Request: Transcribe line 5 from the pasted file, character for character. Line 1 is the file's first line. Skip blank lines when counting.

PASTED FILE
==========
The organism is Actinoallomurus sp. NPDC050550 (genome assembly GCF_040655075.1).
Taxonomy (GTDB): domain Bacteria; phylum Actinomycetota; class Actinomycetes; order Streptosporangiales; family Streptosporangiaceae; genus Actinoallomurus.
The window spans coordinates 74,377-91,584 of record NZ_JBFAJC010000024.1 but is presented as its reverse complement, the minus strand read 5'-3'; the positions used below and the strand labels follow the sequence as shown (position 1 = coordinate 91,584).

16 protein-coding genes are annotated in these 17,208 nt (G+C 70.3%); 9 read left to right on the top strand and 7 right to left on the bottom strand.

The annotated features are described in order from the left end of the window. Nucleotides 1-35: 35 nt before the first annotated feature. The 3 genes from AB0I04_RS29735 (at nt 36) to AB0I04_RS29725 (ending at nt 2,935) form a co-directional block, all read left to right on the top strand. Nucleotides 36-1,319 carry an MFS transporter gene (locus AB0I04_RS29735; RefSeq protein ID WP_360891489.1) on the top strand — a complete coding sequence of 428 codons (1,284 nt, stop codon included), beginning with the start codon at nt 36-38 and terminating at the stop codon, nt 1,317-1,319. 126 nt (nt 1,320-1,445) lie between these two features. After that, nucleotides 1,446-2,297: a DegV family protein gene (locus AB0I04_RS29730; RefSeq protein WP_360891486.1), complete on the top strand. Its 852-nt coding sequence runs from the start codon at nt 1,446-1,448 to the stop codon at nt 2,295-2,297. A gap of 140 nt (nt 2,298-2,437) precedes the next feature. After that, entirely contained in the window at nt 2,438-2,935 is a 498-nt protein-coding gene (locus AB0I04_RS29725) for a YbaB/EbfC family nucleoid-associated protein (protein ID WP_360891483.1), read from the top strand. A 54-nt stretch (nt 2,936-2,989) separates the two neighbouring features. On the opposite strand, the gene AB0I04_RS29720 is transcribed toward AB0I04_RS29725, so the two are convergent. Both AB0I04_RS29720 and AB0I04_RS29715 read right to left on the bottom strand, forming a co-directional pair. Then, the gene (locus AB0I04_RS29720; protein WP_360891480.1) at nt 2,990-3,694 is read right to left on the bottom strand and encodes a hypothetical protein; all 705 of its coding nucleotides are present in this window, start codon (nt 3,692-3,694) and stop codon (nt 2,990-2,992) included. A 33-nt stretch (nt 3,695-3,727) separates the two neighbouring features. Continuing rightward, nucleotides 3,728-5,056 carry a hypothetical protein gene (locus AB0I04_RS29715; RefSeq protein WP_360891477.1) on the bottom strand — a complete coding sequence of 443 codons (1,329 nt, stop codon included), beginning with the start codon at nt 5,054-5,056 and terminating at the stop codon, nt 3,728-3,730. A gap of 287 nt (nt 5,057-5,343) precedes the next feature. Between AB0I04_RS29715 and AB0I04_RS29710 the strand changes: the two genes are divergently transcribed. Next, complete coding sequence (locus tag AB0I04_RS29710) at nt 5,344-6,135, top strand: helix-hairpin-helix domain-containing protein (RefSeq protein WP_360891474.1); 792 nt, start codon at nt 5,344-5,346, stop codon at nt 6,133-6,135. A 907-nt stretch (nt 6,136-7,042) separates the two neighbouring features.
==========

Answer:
The annotated features are described in order from the left end of the window. Nucleotides 1-35: 35 nt before the first annotated feature. The 3 genes from AB0I04_RS29735 (at nt 36) to AB0I04_RS29725 (ending at nt 2,935) form a co-directional block, all read left to right on the top strand. Nucleotides 36-1,319 carry an MFS transporter gene (locus AB0I04_RS29735; RefSeq protein ID WP_360891489.1) on the top strand — a complete coding sequence of 428 codons (1,284 nt, stop codon included), beginning with the start codon at nt 36-38 and terminating at the stop codon, nt 1,317-1,319. 126 nt (nt 1,320-1,445) lie between these two features. After that, nucleotides 1,446-2,297: a DegV family protein gene (locus AB0I04_RS29730; RefSeq protein WP_360891486.1), complete on the top strand. Its 852-nt coding sequence runs from the start codon at nt 1,446-1,448 to the stop codon at nt 2,295-2,297. A gap of 140 nt (nt 2,298-2,437) precedes the next feature. After that, entirely contained in the window at nt 2,438-2,935 is a 498-nt protein-coding gene (locus AB0I04_RS29725) for a YbaB/EbfC family nucleoid-associated protein (protein ID WP_360891483.1), read from the top strand. A 54-nt stretch (nt 2,936-2,989) separates the two neighbouring features. On the opposite strand, the gene AB0I04_RS29720 is transcribed toward AB0I04_RS29725, so the two are convergent. Both AB0I04_RS29720 and AB0I04_RS29715 read right to left on the bottom strand, forming a co-directional pair. Then, the gene (locus AB0I04_RS29720; protein WP_360891480.1) at nt 2,990-3,694 is read right to left on the bottom strand and encodes a hypothetical protein; all 705 of its coding nucleotides are present in this window, start codon (nt 3,692-3,694) and stop codon (nt 2,990-2,992) included. A 33-nt stretch (nt 3,695-3,727) separates the two neighbouring features. Continuing rightward, nucleotides 3,728-5,056 carry a hypothetical protein gene (locus AB0I04_RS29715; RefSeq protein WP_360891477.1) on the bottom strand — a complete coding sequence of 443 codons (1,329 nt, stop codon included), beginning with the start codon at nt 5,054-5,056 and terminating at the stop codon, nt 3,728-3,730. A gap of 287 nt (nt 5,057-5,343) precedes the next feature. Between AB0I04_RS29715 and AB0I04_RS29710 the strand changes: the two genes are divergently transcribed. Next, complete coding sequence (locus tag AB0I04_RS29710) at nt 5,344-6,135, top strand: helix-hairpin-helix domain-containing protein (RefSeq protein WP_360891474.1); 792 nt, start codon at nt 5,344-5,346, stop codon at nt 6,133-6,135. A 907-nt stretch (nt 6,136-7,042) separates the two neighbouring features.